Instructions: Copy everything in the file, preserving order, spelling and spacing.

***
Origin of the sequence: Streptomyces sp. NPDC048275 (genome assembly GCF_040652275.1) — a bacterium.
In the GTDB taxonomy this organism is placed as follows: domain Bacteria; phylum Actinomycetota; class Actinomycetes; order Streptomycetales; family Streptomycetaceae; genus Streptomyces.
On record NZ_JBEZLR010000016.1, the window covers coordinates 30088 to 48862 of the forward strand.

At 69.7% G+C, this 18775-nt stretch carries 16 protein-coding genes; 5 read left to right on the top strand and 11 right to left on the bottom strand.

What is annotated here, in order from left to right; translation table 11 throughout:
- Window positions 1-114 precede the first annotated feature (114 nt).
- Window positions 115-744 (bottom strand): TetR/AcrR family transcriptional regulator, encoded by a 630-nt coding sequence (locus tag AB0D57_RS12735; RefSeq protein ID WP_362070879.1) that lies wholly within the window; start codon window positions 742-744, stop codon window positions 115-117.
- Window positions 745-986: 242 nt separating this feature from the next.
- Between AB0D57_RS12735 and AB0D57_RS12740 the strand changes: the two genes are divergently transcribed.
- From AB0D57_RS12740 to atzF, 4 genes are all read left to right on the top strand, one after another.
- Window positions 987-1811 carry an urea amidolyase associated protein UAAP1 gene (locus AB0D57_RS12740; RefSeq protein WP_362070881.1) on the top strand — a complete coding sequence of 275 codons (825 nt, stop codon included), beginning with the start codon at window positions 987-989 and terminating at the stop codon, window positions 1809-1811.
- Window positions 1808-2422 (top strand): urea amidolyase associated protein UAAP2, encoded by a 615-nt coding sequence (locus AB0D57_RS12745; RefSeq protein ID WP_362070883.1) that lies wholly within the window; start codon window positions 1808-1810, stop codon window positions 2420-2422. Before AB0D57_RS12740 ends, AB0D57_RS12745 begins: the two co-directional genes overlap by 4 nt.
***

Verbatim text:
Origin of the sequence: Streptomyces sp. NPDC048275 (genome assembly GCF_040652275.1) — a bacterium.
In the GTDB taxonomy this organism is placed as follows: domain Bacteria; phylum Actinomycetota; class Actinomycetes; order Streptomycetales; family Streptomycetaceae; genus Streptomyces.
On record NZ_JBEZLR010000016.1, the window covers coordinates 30088 to 48862 of the forward strand.

At 69.7% G+C, this 18775-nt stretch carries 16 protein-coding genes; 5 read left to right on the top strand and 11 right to left on the bottom strand.

What is annotated here, in order from left to right; translation table 11 throughout:
- Window positions 1-114 precede the first annotated feature (114 nt).
- Window positions 115-744 (bottom strand): TetR/AcrR family transcriptional regulator, encoded by a 630-nt coding sequence (locus tag AB0D57_RS12735; RefSeq protein ID WP_362070879.1) that lies wholly within the window; start codon window positions 742-744, stop codon window positions 115-117.
- Window positions 745-986: 242 nt separating this feature from the next.
- Between AB0D57_RS12735 and AB0D57_RS12740 the strand changes: the two genes are divergently transcribed.
- From AB0D57_RS12740 to atzF, 4 genes are all read left to right on the top strand, one after another.
- Window positions 987-1811 carry an urea amidolyase associated protein UAAP1 gene (locus AB0D57_RS12740; RefSeq protein WP_362070881.1) on the top strand — a complete coding sequence of 275 codons (825 nt, stop codon included), beginning with the start codon at window positions 987-989 and terminating at the stop codon, window positions 1809-1811.
- Window positions 1808-2422 (top strand): urea amidolyase associated protein UAAP2, encoded by a 615-nt coding sequence (locus AB0D57_RS12745; RefSeq protein ID WP_362070883.1) that lies wholly within the window; start codon window positions 1808-1810, stop codon window positions 2420-2422. Before AB0D57_RS12740 ends, AB0D57_RS12745 begins: the two co-directional genes overlap by 4 nt.